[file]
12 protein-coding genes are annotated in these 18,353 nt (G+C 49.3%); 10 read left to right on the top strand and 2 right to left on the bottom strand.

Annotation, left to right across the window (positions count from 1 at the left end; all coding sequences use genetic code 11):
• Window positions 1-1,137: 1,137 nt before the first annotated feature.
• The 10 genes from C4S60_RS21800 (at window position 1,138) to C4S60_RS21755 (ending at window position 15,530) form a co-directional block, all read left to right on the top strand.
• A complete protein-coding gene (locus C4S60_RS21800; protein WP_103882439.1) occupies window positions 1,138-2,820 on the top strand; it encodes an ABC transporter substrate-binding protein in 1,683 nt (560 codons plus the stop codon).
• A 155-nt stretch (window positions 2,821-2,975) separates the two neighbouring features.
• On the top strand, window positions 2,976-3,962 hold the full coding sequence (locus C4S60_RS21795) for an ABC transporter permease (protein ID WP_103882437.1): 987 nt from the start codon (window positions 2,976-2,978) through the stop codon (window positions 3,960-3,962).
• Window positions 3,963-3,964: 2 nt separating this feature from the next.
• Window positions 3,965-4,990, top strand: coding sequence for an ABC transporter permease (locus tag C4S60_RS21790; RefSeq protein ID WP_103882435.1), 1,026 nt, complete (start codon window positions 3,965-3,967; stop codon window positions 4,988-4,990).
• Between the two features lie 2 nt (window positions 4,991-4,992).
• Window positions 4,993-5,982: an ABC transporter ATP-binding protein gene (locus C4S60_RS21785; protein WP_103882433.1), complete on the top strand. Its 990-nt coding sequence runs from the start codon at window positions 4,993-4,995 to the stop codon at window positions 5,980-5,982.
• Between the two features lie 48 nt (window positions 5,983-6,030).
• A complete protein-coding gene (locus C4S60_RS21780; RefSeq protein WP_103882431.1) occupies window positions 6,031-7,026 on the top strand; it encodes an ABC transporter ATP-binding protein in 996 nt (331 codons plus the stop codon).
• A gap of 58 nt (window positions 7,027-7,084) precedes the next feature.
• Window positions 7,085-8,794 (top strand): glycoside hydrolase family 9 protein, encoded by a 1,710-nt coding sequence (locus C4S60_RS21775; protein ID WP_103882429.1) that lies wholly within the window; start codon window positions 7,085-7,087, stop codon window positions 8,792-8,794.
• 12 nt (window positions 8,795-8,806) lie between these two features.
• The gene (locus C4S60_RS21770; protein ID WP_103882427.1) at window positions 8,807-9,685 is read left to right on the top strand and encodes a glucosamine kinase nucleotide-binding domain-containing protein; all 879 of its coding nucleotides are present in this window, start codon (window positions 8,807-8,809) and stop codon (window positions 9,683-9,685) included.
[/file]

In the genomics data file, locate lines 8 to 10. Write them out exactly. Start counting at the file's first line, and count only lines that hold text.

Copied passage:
• Window positions 3,963-3,964: 2 nt separating this feature from the next.
• Window positions 3,965-4,990, top strand: coding sequence for an ABC transporter permease (locus tag C4S60_RS21790; RefSeq protein ID WP_103882435.1), 1,026 nt, complete (start codon window positions 3,965-3,967; stop codon window positions 4,988-4,990).
• Between the two features lie 2 nt (window positions 4,991-4,992).